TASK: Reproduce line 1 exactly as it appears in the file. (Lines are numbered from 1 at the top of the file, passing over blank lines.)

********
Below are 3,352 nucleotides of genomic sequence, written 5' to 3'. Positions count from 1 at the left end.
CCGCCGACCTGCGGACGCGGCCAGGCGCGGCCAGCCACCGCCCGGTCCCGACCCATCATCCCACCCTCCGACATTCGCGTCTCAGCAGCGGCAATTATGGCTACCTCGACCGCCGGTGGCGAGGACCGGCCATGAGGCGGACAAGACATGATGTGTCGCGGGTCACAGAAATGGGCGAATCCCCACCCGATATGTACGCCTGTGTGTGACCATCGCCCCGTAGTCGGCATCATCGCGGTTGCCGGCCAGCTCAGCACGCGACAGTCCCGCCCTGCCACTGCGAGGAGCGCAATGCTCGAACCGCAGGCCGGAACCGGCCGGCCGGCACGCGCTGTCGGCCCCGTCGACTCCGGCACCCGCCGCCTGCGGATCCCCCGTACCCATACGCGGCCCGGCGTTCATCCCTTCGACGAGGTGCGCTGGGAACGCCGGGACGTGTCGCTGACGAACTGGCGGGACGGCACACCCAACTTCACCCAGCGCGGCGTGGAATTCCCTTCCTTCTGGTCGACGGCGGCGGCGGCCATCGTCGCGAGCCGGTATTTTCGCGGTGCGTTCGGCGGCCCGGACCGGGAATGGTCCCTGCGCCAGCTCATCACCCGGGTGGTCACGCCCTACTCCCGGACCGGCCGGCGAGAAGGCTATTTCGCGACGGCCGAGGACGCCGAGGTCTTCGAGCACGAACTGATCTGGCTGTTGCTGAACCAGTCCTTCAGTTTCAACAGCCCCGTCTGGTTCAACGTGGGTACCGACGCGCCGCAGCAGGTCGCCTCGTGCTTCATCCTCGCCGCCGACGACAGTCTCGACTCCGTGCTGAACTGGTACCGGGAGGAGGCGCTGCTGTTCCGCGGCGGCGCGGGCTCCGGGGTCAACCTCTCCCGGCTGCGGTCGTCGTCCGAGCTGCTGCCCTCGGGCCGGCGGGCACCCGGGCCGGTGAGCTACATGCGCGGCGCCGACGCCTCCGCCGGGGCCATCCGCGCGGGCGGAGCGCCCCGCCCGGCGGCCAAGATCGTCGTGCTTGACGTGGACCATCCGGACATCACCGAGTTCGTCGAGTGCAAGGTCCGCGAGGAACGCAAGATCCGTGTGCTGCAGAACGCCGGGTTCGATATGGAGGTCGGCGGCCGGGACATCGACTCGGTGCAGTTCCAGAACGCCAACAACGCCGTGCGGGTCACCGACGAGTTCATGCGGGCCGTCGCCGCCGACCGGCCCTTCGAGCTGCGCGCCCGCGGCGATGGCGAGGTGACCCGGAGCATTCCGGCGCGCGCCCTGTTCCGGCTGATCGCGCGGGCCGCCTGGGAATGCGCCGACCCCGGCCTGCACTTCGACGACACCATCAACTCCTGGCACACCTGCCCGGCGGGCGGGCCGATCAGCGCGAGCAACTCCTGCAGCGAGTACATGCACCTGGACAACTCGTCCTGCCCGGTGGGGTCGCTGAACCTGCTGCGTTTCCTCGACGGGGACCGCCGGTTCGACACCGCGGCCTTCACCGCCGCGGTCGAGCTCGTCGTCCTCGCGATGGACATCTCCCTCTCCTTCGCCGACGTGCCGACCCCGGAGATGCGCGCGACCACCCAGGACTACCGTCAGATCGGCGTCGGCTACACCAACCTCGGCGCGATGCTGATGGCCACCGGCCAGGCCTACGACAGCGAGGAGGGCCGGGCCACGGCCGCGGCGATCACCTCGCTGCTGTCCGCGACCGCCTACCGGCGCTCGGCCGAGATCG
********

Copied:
Below are 3,352 nucleotides of genomic sequence, written 5' to 3'. Positions count from 1 at the left end.